After nearly nine years of struggle, director Sujoy Ghosh finally came into his own in 2012, wowing critics and audiences alike with his taut mystery thriller Kahaani. The Vidya Balan-starrer, made on a shoestring budget, grabbed three National Awards and more than Rs50 crore in box-office collections.
It also set the trend for viable women-centric films in an industry that had shunned them for long.
Four years later, Ghosh returns with what he doesn’t call a sequel but a second installment to the franchise, Kahaani 2: Durga Rani Singh.
In an interview, he talks about finding a script worthy of the Kahaani stamp, why the story should dictate everything including the gender of the protagonist and how his film career has taught him to never give up. Edited excerpts:
Do you feel the pressure of building on and taking forward a National Award-winning film franchise?
There are a lot of ways to approach something. But as a filmmaker, my job is to tell a story. Over the years, we looked for many stories but none of them got us excited enough to put a Kahaani stamp on them. To take a Vidya Bagchi (Balan’s character in the first film) narrative forward was probably the easiest but I couldn’t find anything to say in that film.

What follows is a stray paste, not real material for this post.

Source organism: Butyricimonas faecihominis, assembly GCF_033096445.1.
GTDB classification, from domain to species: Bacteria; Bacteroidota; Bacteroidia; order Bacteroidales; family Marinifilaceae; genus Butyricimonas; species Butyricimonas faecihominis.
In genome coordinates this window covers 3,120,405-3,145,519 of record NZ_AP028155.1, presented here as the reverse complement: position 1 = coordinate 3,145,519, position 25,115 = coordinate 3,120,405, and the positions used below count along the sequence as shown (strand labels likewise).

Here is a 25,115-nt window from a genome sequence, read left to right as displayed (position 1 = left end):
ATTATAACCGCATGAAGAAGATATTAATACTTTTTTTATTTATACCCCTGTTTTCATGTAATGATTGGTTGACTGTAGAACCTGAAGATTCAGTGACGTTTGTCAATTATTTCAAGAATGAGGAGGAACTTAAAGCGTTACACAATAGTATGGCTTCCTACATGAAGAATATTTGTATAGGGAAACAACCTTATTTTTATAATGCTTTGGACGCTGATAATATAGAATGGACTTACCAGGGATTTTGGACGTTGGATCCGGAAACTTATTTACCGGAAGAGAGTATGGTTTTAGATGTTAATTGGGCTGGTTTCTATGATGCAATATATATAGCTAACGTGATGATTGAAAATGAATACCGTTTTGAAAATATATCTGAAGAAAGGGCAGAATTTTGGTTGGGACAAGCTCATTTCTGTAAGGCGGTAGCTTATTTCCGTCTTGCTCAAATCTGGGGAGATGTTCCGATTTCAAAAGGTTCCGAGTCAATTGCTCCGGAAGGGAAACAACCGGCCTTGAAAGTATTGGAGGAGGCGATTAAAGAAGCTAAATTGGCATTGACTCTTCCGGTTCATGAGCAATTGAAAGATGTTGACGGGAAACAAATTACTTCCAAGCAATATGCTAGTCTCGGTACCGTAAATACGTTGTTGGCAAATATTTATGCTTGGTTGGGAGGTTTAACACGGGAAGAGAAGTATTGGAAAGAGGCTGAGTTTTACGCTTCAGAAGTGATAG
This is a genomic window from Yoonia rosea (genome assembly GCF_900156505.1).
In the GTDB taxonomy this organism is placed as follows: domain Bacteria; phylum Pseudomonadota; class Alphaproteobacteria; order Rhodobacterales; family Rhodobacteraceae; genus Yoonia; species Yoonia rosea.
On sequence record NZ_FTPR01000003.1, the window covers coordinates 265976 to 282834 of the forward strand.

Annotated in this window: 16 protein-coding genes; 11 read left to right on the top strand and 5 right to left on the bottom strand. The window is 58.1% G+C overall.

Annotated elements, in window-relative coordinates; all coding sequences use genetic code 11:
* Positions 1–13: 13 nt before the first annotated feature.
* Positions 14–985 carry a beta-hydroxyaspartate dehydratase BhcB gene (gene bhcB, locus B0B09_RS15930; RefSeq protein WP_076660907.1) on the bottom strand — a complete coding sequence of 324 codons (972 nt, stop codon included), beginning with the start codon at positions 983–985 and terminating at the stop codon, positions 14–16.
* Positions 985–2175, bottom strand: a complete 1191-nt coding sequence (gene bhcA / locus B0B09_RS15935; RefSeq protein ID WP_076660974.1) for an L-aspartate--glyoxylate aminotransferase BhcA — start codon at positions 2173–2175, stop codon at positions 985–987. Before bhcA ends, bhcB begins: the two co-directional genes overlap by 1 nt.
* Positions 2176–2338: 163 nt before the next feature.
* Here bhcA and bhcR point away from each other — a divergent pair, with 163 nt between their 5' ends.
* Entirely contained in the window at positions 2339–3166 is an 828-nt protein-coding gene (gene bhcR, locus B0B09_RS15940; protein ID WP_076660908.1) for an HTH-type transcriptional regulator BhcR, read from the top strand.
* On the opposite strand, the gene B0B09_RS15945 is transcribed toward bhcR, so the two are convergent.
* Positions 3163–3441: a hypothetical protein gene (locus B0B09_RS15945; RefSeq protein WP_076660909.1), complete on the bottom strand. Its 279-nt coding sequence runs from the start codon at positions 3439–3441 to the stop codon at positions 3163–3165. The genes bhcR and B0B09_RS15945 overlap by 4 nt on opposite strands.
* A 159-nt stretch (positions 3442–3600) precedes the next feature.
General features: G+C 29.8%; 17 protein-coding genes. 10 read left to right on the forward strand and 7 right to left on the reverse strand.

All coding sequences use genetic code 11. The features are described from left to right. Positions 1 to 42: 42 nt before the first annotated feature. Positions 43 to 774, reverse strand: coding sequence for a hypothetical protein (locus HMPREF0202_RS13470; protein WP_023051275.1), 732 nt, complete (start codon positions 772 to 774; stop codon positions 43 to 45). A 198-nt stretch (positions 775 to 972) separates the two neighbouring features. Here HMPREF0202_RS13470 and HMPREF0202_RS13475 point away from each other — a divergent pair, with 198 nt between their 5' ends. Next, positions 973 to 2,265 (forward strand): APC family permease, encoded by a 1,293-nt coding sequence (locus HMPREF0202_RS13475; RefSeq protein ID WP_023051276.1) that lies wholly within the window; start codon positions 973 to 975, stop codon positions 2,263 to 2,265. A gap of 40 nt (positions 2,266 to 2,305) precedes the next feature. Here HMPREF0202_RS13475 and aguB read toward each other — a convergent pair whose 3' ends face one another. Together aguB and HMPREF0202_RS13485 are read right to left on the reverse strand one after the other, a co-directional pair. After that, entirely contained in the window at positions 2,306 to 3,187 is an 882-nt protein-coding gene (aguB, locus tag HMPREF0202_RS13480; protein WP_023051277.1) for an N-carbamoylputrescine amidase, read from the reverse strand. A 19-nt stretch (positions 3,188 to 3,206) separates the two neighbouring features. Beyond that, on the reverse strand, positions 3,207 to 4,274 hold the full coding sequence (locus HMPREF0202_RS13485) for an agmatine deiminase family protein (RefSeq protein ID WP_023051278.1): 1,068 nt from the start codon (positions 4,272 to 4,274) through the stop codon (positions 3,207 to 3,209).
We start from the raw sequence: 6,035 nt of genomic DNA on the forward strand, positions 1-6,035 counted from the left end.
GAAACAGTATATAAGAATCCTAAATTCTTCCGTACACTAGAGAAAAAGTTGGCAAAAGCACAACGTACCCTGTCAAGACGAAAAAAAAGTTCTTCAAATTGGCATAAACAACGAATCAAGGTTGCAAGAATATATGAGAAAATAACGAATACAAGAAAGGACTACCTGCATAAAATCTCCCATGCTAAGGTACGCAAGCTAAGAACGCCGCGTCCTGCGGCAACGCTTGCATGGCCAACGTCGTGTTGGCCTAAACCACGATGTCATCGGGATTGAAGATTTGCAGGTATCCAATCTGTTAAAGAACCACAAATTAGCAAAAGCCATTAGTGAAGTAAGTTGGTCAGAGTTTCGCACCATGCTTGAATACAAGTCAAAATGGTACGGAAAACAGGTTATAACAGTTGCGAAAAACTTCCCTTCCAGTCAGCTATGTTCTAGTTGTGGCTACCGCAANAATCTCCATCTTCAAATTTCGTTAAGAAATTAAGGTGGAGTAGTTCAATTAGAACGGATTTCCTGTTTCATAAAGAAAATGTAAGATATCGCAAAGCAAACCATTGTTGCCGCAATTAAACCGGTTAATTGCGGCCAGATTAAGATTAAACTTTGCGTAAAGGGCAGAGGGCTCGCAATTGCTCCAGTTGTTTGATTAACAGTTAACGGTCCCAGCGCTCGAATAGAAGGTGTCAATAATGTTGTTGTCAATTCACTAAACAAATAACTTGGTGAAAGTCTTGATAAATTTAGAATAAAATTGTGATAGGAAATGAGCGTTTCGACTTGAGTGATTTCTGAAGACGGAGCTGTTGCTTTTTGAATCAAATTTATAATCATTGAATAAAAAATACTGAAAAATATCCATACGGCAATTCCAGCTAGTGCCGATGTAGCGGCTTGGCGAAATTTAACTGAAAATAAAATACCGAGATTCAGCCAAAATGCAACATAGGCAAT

Once we found a story we wanted to tell, we just forgot about the first part because our intention was never to better it or do anything to compete with it. We just wanted to tell a story and we felt this one had enough credibility on its own to bear the stamp of Kahaani. Right now, Kahaani is associated with a good, engaging story which hopefully is also entertaining. If we didn’t have a story, we wouldn’t have (taken this forward).
Is that why it took you four years?
I’m not sure. That I took four years to write the script would be the glamorous answer, yes. But you know, a lot of other things also happened. This particular script took a little more than two years to write. I guess everything has its time, place and destiny.
Sequels and franchise films in India are a bit of slippery ground as often there is no connection between the movies. Did this one feel like a completely different realm from Kahaani?
Absolutely. It was completely different. Apart from Vidya, there was no one I had worked with on this unit before. Secondly, yes, sequels are extremely slippery ground because barring that old Bengali Pather Panchali triumvirate (The Apu Trilogy by Satyajit Ray that includes Pather Panchali, Aparajito and Apur Sansar), nothing ever took the story forward. But what we are hoping today is that Kahaani 2 should be about Durga Rani Singh. Maybe Kahaani 3 could be about Vidya Bagchi again. You never know. That’s how we are seeing it. We just want to associate the Kahaani franchise with good stories. That’s what we are really praying for.
Kahaani was quite a revolutionary step for women-centric cinema when it came out. Do you think things have changed for the better for films with female lead characters since then?